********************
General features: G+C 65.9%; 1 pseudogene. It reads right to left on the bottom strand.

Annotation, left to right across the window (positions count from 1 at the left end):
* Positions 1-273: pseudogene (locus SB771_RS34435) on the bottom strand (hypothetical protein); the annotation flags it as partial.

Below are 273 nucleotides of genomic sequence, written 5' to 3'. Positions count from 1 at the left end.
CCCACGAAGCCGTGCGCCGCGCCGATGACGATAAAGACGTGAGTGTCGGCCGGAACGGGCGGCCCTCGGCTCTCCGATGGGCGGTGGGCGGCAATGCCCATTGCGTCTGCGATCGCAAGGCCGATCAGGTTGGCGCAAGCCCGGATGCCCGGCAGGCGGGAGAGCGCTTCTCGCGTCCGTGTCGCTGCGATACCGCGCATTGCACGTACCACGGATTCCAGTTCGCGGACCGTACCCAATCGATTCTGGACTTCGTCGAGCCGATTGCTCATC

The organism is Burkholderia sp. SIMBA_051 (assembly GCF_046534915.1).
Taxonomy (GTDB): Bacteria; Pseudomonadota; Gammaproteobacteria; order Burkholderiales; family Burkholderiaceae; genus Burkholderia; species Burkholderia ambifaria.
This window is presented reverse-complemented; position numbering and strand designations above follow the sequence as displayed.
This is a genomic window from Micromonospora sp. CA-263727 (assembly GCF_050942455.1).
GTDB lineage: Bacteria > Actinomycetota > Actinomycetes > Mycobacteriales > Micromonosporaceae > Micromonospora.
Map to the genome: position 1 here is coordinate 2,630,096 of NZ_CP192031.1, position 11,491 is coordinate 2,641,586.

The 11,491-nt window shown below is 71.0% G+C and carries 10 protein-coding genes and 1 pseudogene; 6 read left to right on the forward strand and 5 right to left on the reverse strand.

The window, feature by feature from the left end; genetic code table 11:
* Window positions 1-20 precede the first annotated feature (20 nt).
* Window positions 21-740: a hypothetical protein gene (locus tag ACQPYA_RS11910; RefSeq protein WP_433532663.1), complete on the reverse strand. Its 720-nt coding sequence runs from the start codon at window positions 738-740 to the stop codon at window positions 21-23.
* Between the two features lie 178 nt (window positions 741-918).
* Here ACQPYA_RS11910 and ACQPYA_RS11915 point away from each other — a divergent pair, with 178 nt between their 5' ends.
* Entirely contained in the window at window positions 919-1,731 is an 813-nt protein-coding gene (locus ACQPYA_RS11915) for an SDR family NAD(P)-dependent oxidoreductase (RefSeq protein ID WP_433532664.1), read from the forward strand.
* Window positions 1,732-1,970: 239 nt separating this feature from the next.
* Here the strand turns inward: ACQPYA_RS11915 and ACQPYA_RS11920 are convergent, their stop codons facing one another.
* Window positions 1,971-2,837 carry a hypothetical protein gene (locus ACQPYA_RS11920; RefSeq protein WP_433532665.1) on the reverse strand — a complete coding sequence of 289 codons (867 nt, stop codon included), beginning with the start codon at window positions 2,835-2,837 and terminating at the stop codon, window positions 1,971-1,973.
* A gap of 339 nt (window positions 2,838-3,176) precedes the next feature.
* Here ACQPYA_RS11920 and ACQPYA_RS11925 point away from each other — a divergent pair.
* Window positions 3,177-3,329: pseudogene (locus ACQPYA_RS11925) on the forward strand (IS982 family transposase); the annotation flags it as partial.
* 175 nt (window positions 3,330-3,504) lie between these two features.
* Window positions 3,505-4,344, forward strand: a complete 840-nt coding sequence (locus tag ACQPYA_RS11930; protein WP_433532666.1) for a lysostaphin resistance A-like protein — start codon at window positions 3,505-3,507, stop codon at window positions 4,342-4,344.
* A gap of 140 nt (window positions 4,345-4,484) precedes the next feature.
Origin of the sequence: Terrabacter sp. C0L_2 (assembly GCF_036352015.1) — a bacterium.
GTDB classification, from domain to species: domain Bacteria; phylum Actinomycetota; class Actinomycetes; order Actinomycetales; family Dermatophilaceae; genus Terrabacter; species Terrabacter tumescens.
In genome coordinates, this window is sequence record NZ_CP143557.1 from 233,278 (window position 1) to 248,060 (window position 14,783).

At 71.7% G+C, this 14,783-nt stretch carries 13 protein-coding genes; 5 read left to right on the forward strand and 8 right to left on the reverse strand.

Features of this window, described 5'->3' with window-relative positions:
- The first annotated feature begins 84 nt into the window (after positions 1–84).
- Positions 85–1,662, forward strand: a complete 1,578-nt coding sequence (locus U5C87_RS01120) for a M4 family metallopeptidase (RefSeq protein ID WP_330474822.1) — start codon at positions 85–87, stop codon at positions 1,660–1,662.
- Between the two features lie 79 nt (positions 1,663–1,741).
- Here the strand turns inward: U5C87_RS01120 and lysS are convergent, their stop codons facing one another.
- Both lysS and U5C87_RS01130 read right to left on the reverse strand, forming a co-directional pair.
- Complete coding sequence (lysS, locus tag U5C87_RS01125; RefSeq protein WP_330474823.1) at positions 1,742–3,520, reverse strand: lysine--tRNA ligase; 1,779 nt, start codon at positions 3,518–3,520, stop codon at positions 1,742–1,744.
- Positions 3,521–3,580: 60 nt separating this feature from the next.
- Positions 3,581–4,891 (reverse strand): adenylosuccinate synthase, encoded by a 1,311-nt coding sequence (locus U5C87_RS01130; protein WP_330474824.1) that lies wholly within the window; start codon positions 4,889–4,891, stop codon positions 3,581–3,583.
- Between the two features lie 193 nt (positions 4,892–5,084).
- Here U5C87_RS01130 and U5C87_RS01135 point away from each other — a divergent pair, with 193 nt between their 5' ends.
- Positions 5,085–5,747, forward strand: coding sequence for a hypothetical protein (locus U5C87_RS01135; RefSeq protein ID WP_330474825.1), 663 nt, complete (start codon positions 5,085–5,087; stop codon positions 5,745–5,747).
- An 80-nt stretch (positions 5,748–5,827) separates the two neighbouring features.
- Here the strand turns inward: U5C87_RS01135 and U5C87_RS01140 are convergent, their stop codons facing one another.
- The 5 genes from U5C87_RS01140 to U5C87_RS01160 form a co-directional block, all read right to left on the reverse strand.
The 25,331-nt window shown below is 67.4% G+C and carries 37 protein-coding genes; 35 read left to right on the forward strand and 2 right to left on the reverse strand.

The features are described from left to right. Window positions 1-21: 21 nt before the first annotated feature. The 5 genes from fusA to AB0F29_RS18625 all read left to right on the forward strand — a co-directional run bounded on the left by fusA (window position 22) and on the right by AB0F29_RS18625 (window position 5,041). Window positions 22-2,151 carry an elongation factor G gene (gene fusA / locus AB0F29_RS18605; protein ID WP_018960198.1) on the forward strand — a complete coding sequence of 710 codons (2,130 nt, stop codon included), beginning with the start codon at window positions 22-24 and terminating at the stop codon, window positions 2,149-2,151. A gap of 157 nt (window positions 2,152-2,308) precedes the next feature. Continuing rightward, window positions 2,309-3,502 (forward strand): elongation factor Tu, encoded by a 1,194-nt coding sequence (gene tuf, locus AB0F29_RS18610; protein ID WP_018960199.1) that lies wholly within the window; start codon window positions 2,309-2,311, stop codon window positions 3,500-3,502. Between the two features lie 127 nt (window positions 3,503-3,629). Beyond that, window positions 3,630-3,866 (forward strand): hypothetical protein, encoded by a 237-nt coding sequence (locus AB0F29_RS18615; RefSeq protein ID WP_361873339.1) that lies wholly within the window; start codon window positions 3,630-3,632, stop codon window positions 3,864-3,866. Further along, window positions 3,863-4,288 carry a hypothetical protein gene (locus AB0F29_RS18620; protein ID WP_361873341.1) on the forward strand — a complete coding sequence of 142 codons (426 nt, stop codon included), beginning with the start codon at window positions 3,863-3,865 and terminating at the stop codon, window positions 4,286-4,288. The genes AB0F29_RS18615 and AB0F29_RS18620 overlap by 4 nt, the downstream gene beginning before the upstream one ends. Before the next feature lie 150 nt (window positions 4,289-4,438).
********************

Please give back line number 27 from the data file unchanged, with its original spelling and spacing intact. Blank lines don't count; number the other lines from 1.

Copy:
* A gap of 140 nt (window positions 4,345-4,484) precedes the next feature.